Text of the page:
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Angry over a Niagara County lawsuit to take 75 percent of the City of Niagara Falls' casino revenue, four county legislators from the city are pushing for the suit to be dropped.

Legislator Renae Kimble is the lead sponsor of a resolution to revoke the lawsuit, which is on the agenda for Tuesday's Legislature meeting. Co-sponsors are Sean J. O'Connor, Rebecca E. Cuddahee and Dennis F. Virtuoso.

On April 5, the Legislature voted 14-4 to file a suit seeking "equitable distribution" of the local share of money generated by slot machines at Seneca Niagara Casino.

There was never any mention in Legislature debate of trying to grab 75 percent of the casino money from the city. The local share this year has been estimated at $11.6 million.

"We were sandbagged," Kimble said Friday. "We shouldn't be having this lawsuit in the first place. The premise is wrong."

The suit seeks 75 percent of the casino cash on the grounds that Niagara Falls has only 25 percent of the county's population. The suit also asks for an injunction barring casino payments to Niagara Falls unless the county is paid, too.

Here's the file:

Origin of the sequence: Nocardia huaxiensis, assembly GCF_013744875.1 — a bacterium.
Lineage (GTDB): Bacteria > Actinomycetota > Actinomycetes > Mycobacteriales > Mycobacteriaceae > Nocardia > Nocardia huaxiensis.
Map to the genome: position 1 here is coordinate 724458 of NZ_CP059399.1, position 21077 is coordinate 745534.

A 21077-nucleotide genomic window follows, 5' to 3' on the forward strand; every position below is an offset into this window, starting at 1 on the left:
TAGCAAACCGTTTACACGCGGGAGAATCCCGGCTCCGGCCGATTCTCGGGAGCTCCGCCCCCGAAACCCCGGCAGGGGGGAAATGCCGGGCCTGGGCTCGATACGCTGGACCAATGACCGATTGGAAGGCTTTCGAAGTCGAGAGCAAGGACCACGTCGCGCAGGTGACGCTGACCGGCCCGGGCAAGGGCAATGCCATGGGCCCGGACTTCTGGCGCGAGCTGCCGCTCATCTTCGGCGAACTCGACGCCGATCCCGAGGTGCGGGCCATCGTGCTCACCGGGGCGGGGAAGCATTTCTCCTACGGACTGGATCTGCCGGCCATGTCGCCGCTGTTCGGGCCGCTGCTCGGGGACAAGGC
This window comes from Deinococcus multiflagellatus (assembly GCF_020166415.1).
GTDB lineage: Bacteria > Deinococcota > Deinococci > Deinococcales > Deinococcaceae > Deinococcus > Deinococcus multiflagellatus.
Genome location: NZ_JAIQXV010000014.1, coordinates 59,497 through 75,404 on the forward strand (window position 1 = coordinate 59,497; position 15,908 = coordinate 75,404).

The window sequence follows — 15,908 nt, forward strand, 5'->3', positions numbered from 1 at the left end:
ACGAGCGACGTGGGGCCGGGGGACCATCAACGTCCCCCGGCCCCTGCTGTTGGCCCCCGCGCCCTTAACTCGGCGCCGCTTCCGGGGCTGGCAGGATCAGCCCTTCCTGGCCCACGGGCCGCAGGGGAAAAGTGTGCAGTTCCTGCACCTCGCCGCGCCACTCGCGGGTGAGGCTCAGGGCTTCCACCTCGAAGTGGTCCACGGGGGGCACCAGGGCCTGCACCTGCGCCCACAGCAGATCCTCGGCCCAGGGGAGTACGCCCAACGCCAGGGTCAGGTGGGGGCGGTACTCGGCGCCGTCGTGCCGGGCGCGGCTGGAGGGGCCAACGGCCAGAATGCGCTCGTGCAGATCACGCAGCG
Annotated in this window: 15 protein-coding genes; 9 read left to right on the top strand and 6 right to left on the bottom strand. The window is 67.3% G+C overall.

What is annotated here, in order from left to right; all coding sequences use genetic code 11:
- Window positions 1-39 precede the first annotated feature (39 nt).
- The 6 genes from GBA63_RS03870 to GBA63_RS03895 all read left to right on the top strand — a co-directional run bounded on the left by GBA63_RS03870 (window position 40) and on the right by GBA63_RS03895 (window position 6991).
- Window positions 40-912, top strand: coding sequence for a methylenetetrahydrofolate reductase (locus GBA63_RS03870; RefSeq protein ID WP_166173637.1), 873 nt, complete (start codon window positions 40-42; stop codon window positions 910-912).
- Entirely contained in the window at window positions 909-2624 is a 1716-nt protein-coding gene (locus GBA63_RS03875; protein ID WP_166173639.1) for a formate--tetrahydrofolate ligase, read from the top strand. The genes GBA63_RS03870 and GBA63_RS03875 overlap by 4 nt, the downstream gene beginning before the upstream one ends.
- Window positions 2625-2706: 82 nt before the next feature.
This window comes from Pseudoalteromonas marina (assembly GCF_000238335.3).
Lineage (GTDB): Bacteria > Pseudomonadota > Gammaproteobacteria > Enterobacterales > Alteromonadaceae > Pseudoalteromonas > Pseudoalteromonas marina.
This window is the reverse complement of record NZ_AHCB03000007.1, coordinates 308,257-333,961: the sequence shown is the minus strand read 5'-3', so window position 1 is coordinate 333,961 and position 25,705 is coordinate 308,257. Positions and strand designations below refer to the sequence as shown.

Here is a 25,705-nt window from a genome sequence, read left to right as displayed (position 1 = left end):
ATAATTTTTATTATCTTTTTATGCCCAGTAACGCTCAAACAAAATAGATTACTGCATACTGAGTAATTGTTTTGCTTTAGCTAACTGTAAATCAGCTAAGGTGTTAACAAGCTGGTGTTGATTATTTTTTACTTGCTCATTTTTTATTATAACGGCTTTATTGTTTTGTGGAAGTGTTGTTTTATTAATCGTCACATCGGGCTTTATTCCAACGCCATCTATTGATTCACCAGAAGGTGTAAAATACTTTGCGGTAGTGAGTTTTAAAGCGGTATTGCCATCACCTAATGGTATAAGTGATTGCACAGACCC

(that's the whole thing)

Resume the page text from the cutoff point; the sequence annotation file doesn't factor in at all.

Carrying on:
Niagara County played no role in negotiating the casino deal and has never received any money from it. State law and the casino compact between the state and the Seneca Nation call for payments to a "host municipality," but neither document defines that term.

Kimble also objects to the county's hiring of attorney Michael Powers, of the Buffalo firm Phillips Lytle, for $310 an hour to work on the case. She said when the county hires outside attorneys, they are normally brought before the Legislature in closed session.

County Attorney Claude A. Joerg said that didn't happen in this case, but he denied that is normal procedure.

Asked if $310 an hour is excessive, Majority Leader Malcolm A. Needler answered, "Not at the amount of dollars we're talking here. We're talking millions and millions of dollars."

Kimble said, "It's a possibility the resolution (to drop the suit) could pass. I do know there are some people on the other side of the aisle (who will vote yes)."

Needler, R-North Tonawanda, said he could block an immediate vote (but) "I don't think I would. I'd be interested to see how that vote would come out," he said.

Needler said he hopes the lawsuit will entice Niagara Falls to resume negotiations with the county over the casino money. Those talks went nowhere in March, and Mayor Vince V. Anello said the county never mentioned the stance it took in the lawsuit.

"Certainly the lawsuit they filed doesn't reflect the notes I have from that meeting," Anello said. "What we're doing with the casino revenues benefits the whole county. The way the lawsuit stands right now, it has no merit."

"I know I've got options to put on the table other than what the lawsuit says," Needler said.


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